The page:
What matters in life? Is it money, success, social status? is it the beautiful house with the white picket fence and the shining red convertible in the garage? Are these the things we’ll be looking back at with pride and joy on our death bed, as our family members sit at our bedside, taking care of us.
Not quite. If you measure your success in life on the above metrics, actually, you might not even have that many family members at your beside when you are about to leave this world for the next.
What are then the things that matter? Why don’t we ask the people that are on their deathbed. They have the most invaluable advice for us to follow.
Bronnie Ware did just that. She worked many years in palliative care, taking of old people that only had a few weeks left to live. She asked them whether they had any regrets. they did. Interestingly, most of these old people seemed to have the same regrets about their past.
Ware collected such anecdotes and reflections into a book titled The Top Five Regrets of the Dying. You might not care much about such a topic when you are twenty and think you still have your whole life before you, but once you get closer to forty and life has hit you under the belt a few times, these thoughts will ring very true. You’ll scramble to avoid making the same mistakes.
People, in fact, change when they finally face their own mortality and what they have achieved in life. This usually starts around 40 years of age. By the time you are 50, unless you are extremely proud of where you are in life and of what have achieved as a person, not with material things, you are going to experience a mid-life crisis. I know millionaires who have. Their millions did not spare them the anguish of getting old and going nowhere with their life.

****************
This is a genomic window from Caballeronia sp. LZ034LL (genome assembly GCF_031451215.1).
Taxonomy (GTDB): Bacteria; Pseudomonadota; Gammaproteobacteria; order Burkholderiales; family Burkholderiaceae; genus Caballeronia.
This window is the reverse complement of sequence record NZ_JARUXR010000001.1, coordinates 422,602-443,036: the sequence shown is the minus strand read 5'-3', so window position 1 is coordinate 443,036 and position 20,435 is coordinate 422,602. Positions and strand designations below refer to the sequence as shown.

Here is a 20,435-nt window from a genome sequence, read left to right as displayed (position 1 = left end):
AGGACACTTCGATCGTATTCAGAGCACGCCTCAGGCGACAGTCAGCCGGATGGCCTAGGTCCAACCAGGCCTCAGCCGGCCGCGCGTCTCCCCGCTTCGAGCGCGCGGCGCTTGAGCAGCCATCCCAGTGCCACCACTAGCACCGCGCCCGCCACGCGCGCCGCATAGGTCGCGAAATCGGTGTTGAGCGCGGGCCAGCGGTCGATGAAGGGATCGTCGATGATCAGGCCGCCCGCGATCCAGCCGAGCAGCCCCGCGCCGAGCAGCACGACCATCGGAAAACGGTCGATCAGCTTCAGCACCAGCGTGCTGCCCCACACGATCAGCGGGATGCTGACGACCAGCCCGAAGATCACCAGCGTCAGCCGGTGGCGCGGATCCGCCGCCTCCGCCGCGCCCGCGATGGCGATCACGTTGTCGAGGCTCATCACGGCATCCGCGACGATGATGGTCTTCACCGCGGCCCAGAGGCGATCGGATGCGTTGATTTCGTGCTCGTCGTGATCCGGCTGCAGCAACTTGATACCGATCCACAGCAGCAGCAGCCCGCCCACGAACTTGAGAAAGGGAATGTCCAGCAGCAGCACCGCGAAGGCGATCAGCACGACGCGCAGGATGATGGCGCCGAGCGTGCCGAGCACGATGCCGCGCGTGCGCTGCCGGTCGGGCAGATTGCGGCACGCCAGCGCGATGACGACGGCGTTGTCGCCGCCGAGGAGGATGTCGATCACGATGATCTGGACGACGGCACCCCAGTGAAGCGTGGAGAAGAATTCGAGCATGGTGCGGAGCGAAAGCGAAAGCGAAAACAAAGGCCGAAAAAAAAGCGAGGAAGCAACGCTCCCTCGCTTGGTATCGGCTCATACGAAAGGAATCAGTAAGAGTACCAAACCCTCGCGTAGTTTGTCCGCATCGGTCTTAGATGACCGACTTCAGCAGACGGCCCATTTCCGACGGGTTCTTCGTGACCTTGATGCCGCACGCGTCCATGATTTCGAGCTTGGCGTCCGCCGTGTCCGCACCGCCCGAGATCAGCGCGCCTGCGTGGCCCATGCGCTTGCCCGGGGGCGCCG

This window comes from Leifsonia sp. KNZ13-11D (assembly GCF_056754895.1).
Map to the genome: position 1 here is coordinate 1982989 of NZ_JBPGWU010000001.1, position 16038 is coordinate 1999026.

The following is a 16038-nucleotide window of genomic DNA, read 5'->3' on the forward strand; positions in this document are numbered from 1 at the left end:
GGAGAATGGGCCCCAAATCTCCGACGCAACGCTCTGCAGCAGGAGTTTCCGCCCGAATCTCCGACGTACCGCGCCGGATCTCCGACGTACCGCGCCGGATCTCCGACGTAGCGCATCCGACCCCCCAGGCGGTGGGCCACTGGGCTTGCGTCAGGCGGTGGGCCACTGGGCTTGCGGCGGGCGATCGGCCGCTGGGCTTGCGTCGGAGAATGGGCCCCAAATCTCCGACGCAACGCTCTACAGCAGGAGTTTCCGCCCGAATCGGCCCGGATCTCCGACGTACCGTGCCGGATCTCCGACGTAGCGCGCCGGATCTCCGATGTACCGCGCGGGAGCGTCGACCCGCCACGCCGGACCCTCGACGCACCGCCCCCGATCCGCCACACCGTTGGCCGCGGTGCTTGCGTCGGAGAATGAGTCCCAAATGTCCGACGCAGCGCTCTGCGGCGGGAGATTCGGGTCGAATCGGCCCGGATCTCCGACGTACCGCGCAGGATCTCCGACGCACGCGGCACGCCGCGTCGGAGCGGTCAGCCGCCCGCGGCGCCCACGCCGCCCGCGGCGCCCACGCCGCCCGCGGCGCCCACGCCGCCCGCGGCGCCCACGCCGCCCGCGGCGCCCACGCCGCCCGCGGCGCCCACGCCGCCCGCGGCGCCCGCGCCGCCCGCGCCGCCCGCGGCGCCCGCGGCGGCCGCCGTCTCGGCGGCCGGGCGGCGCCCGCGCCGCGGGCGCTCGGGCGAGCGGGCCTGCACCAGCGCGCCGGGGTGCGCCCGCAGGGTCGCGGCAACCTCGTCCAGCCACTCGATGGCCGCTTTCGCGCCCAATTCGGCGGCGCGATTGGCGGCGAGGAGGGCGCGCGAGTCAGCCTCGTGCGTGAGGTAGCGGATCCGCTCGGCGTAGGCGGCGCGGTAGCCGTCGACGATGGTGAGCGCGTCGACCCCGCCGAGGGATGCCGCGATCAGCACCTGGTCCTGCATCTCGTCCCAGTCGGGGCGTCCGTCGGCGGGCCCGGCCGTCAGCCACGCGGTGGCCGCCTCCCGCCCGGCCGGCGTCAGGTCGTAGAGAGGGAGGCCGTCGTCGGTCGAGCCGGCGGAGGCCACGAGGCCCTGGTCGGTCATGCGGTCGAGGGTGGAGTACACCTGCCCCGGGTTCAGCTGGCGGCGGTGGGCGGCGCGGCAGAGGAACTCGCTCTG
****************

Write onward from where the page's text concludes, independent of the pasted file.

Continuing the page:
That is the reason Ware’s book is so important. It deals with what really matters, with particulars and eternals, with what makes your soul be at peace with itself and the world.
When she asked these old people what their top life regrets were, these are the ones that they mentioned the most.
1. I wish I’d had the courage to live a life true to myself, not the life others expected of me
This was the most common regret of all. When people realise that their life is almost over and look back on it, they see a highway of unfulfilled dreams. Your parents want you to be a lawyer or a doctor, but you really enjoy photography or nursing. Follow your heart. You can only excel at what you love.
2. I wish I hadn’t worked so hard
This regret was expressed by every single male patient. They missed the stuff that really counted in their life; their children’s growing years, their giggles, their sense of wonder, the bedtime stories, the family games around the dining table. They missed intimacy and companionship with their wife. They missed weekly dates, walking hand in hand talking about life and lessons learned, about their children, their friends, about them. Yet this problem has a simple solution: simplify your lifestyle, give up the bigger house and newest car. Spend time with your spouse and children. Cherish every moment. Happiness is not in things owned, but in real, meaningul relationships.
3. I wish I would have expressed my feelings more
Most people don’t like confrontation. They prefer to go along, to let things slide, hoping that cracked relationships will fix themselves with a magic wand while they sit on the couch watching the football game, or while fixing their car, or going shopping. Truth is, none of these activities have lasting value. What does is the willingness and the ability to work on our relationships, to make them meaningful and true. As Aristotle had understood already 25 centuries ago, we are social animals. What makes us really happy is solid, growing relationships with other human beings.
4. I wish I had stayed in touch with my friends
Most people get so caught up in their own life that they forget one of the true sources of joy in life: real friends. Solution: when you are older and dying, what matters is not financial status; it’s friends that can sweeten they days of your old age with shared memories and understanding of common trials. In the end, it’s all about love and relationships. These are the things that matter.
5. I wish that I had let myself be happier
Happiness does not happen. It must be sought and cultivated. It is not the fruit of material possessions and social status. It’s the fruit of hard work in the disciplines that we love and in the relationships we form with family, friends, and community. it’s the sense we are working for the betterment of the world at large. Keep a child’s sense of wonder and joy in your old heart. It will reward you with Solomon’s wisdom and Paul’s contentness.